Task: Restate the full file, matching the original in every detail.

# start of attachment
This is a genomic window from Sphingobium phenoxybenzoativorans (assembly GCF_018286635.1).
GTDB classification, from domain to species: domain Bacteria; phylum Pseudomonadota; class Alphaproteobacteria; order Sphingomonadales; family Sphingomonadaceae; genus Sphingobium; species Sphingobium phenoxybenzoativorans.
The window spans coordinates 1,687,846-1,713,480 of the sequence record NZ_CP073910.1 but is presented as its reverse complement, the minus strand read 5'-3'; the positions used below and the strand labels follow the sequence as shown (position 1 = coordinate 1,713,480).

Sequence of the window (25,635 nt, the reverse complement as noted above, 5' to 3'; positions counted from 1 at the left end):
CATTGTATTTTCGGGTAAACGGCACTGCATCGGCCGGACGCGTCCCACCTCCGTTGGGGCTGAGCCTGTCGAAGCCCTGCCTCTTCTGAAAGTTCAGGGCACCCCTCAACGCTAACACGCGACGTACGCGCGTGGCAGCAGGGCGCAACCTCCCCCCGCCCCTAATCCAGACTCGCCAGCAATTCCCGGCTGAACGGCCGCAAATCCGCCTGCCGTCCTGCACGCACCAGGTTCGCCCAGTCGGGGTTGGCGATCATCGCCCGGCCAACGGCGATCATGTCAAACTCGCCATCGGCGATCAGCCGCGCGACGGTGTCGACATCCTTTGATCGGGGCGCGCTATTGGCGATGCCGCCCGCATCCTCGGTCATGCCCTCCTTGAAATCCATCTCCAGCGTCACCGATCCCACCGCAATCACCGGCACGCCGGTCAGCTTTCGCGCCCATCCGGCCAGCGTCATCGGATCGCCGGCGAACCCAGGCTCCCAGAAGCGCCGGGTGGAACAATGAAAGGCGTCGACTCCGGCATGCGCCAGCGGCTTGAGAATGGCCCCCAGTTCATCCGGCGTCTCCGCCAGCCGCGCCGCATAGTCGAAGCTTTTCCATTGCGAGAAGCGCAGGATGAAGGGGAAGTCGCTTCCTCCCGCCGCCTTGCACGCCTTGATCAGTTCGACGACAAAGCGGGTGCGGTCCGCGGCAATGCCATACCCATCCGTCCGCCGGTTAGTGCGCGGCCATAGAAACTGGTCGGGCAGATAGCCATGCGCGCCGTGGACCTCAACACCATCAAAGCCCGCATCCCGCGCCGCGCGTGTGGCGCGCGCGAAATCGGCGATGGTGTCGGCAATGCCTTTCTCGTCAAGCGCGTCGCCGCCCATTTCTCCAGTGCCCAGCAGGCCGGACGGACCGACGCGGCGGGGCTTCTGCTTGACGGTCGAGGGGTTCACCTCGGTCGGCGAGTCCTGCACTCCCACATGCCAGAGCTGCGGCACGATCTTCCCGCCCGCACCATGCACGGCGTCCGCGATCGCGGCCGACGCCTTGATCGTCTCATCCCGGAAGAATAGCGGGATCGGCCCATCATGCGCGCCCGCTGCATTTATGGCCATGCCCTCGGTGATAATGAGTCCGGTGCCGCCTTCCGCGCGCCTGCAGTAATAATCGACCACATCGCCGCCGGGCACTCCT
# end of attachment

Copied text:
This is a genomic window from Sphingobium phenoxybenzoativorans (assembly GCF_018286635.1).
GTDB classification, from domain to species: domain Bacteria; phylum Pseudomonadota; class Alphaproteobacteria; order Sphingomonadales; family Sphingomonadaceae; genus Sphingobium; species Sphingobium phenoxybenzoativorans.
The window spans coordinates 1,687,846-1,713,480 of the sequence record NZ_CP073910.1 but is presented as its reverse complement, the minus strand read 5'-3'; the positions used below and the strand labels follow the sequence as shown (position 1 = coordinate 1,713,480).

Sequence of the window (25,635 nt, the reverse complement as noted above, 5' to 3'; positions counted from 1 at the left end):
CATTGTATTTTCGGGTAAACGGCACTGCATCGGCCGGACGCGTCCCACCTCCGTTGGGGCTGAGCCTGTCGAAGCCCTGCCTCTTCTGAAAGTTCAGGGCACCCCTCAACGCTAACACGCGACGTACGCGCGTGGCAGCAGGGCGCAACCTCCCCCCGCCCCTAATCCAGACTCGCCAGCAATTCCCGGCTGAACGGCCGCAAATCCGCCTGCCGTCCTGCACGCACCAGGTTCGCCCAGTCGGGGTTGGCGATCATCGCCCGGCCAACGGCGATCATGTCAAACTCGCCATCGGCGATCAGCCGCGCGACGGTGTCGACATCCTTTGATCGGGGCGCGCTATTGGCGATGCCGCCCGCATCCTCGGTCATGCCCTCCTTGAAATCCATCTCCAGCGTCACCGATCCCACCGCAATCACCGGCACGCCGGTCAGCTTTCGCGCCCATCCGGCCAGCGTCATCGGATCGCCGGCGAACCCAGGCTCCCAGAAGCGCCGGGTGGAACAATGAAAGGCGTCGACTCCGGCATGCGCCAGCGGCTTGAGAATGGCCCCCAGTTCATCCGGCGTCTCCGCCAGCCGCGCCGCATAGTCGAAGCTTTTCCATTGCGAGAAGCGCAGGATGAAGGGGAAGTCGCTTCCTCCCGCCGCCTTGCACGCCTTGATCAGTTCGACGACAAAGCGGGTGCGGTCCGCGGCAATGCCATACCCATCCGTCCGCCGGTTAGTGCGCGGCCATAGAAACTGGTCGGGCAGATAGCCATGCGCGCCGTGGACCTCAACACCATCAAAGCCCGCATCCCGCGCCGCGCGTGTGGCGCGCGCGAAATCGGCGATGGTGTCGGCAATGCCTTTCTCGTCAAGCGCGTCGCCGCCCATTTCTCCAGTGCCCAGCAGGCCGGACGGACCGACGCGGCGGGGCTTCTGCTTGACGGTCGAGGGGTTCACCTCGGTCGGCGAGTCCTGCACTCCCACATGCCAGAGCTGCGGCACGATCTTCCCGCCCGCACCATGCACGGCGTCCGCGATCGCGGCCGACGCCTTGATCGTCTCATCCCGGAAGAATAGCGGGATCGGCCCATCATGCGCGCCCGCTGCATTTATGGCCATGCCCTCGGTGATAATGAGTCCGGTGCCGCCTTCCGCGCGCCTGCAGTAATAATCGACCACATCGCCGCCGGGCACTCCT